Myriads of protozoan parasites of the genus Trypanosoma infect plants and animals worldwide. Among these, three are of clinical significance for humans: T. cruzi causes Chagas disease, and T. brucei gambiense and T. brucei rhodesiense cause human African trypanosomiasis (HAT), which is also known as “sleeping sickness.” Despite obvious differences in their geographic distribution, parasitic life cycle, clinical presentation, treatment, and outcome, these vector-borne diseases are archetypal examples of neglected tropical diseases. More broadly, these infectious diseases affect neglected populations of the lowest socioeconomic class who have limited access to care and who live either in remote rural areas of low- or middle-income tropical/subtropical countries or in urban areas of both endemic and nonendemic countries. The drugs to treat these conditions are several decades old, their availability is fragile, and their efficacy and/or safety is suboptimal.
Other trypanosome species (e.g., T. congolense and T. evansi) predominantly cause nonhuman zoonoses and only occasionally cause illness in humans.
CHAGAS DISEASE (AMERICAN TRYPANOSOMIASIS)
First described in 1909 by Carlos Chagas, Chagas disease (American trypanosomiasis) is a zoonosis caused by the flagellated protozoan T. cruzi. After a frequently asymptomatic acute phase, 30–40% of patients develop life-threatening chronic cardiomyopathy and/or digestive-tract dysfunction over the course of decades. Acute reactivation may occur in immunocompromised patients. Chagas disease imposes an important human and social burden in Latin America and has recently spread outside its natural boundaries to become a global public health problem. A vast majority of affected individuals are unaware of being infected and do not have access to appropriate clinical management and counseling.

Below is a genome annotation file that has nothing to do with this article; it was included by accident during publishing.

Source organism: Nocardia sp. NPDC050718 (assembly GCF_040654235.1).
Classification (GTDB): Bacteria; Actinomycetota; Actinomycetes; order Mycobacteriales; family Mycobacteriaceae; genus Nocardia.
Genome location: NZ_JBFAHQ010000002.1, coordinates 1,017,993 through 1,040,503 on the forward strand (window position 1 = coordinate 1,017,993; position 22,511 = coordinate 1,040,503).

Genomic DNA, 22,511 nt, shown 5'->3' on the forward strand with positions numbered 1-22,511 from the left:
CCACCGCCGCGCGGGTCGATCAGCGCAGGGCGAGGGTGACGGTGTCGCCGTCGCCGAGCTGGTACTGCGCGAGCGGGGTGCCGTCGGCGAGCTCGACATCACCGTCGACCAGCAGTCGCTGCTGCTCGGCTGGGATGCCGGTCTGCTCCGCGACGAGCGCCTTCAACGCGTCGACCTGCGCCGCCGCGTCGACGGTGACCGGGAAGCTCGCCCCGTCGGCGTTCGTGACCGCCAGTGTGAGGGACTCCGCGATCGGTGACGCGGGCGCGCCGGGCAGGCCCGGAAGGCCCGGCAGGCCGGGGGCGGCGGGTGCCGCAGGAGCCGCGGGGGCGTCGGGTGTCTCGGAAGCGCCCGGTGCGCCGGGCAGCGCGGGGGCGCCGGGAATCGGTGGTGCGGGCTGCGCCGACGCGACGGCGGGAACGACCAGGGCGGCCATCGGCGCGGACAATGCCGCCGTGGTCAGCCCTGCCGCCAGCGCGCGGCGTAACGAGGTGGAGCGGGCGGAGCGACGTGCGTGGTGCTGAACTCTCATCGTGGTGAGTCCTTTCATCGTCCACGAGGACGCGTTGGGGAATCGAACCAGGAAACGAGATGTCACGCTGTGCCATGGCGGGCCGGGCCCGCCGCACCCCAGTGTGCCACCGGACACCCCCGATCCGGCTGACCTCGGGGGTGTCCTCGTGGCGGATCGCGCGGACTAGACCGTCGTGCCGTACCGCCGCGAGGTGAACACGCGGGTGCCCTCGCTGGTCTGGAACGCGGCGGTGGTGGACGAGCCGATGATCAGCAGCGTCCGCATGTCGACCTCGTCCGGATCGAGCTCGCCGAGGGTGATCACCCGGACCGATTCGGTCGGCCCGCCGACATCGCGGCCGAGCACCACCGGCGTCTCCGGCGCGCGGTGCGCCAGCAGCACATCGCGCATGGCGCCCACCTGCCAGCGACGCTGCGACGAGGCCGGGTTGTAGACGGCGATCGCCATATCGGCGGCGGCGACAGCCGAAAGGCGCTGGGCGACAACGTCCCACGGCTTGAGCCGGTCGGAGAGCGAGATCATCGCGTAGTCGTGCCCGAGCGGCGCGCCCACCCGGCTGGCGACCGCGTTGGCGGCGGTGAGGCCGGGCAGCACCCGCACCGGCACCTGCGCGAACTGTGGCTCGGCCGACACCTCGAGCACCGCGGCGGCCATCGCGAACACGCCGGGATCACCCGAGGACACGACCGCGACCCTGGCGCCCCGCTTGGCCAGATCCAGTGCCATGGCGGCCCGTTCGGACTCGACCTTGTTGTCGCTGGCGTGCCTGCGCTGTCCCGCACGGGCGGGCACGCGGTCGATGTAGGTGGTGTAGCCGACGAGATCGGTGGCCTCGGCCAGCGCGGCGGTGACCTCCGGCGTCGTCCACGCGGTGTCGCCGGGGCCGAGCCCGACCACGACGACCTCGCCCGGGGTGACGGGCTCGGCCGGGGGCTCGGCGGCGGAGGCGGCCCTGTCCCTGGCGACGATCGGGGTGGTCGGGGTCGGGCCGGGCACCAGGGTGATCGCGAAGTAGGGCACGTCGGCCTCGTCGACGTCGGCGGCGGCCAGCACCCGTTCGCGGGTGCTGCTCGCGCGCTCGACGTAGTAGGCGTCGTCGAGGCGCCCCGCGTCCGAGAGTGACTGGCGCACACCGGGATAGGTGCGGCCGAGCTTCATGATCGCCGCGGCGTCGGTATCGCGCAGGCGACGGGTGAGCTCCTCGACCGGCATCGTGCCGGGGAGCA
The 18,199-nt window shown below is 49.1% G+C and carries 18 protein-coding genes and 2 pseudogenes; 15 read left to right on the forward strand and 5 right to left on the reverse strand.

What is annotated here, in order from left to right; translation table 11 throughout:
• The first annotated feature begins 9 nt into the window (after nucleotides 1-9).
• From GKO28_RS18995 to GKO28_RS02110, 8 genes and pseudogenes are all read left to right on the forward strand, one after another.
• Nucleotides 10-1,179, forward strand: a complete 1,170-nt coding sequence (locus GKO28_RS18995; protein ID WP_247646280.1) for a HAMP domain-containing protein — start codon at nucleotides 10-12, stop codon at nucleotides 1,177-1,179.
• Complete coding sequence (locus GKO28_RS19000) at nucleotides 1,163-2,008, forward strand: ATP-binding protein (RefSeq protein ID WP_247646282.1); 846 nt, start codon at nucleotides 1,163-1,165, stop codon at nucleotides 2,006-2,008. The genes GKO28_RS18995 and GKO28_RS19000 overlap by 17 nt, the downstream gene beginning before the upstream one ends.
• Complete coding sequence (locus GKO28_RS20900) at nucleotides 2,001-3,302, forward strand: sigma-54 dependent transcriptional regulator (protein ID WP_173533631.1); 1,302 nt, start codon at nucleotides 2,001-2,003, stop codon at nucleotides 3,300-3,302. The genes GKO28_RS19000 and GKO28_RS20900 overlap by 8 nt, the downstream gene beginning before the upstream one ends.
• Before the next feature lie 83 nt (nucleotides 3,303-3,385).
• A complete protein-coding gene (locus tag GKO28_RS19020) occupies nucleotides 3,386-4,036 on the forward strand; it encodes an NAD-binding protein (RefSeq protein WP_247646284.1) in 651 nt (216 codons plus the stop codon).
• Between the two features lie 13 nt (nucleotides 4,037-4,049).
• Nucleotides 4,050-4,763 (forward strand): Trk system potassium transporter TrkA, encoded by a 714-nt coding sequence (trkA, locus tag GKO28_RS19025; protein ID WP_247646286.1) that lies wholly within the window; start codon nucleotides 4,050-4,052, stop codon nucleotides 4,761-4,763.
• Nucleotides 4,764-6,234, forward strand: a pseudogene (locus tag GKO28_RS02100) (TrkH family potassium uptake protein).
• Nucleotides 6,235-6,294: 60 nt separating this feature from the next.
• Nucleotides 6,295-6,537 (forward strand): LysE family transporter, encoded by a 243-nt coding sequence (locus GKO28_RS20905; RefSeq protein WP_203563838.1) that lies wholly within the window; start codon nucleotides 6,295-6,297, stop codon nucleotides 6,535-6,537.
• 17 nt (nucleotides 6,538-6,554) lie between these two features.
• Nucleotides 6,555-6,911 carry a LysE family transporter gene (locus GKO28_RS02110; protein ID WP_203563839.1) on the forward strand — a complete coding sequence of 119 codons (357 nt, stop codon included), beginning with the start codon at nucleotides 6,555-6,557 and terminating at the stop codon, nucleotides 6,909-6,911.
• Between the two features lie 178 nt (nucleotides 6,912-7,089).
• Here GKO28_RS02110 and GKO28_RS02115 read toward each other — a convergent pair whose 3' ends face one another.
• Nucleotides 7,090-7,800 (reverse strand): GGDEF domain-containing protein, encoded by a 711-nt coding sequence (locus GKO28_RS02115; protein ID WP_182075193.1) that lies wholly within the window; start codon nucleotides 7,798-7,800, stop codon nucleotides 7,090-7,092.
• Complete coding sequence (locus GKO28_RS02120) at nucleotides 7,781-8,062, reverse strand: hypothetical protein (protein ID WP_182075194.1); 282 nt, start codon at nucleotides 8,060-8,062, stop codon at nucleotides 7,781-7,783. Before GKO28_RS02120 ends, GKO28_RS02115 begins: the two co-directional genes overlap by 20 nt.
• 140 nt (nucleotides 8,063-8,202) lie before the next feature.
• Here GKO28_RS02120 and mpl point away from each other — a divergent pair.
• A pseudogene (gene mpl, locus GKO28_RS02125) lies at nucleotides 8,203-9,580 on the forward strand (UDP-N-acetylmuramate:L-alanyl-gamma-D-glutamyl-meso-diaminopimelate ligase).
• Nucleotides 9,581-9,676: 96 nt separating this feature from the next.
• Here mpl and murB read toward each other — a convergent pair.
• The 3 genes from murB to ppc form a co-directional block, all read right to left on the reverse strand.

T. cruzi infection is primarily a zoonosis transmitted to a range of wild and domestic mammals by blood-sucking triatomine bugs. Sylvatic, peridomiciliary, and intradomiciliary vectorial cycles sometimes overlap. Over a large geographic area in the Americas (from northern Argentina to the southern United States), most human infections are intradomiciliary, arising from a triatomine bite during nighttime sleep. Feces released by triatomines during a blood meal contain the infective metacyclic form of T. cruzi that enters the human body through cutaneous breaks, mucosae, or conjunctivae. Despite recent laboratory research showing the potential for transmission by bedbugs, there is no evidence that bedbugs actually transmit T. cruzi to humans.
Other modes of transmission can cause infection in both endemic and nonendemic regions. T. cruzi can be transmitted congenitally from mother to newborn, by transfusion of blood products, by tissue or organ transplantation, or by ingestion of contaminated food or drink. Congenital infection occurs in 1–10% of newborns of infected mothers. The risk of infection from contaminated blood products is low (1.7% overall, 13% for platelet recipients, and close to 0 for recipients of red blood cells and plasma). Transmission by infected organ and tissue transplants mostly ...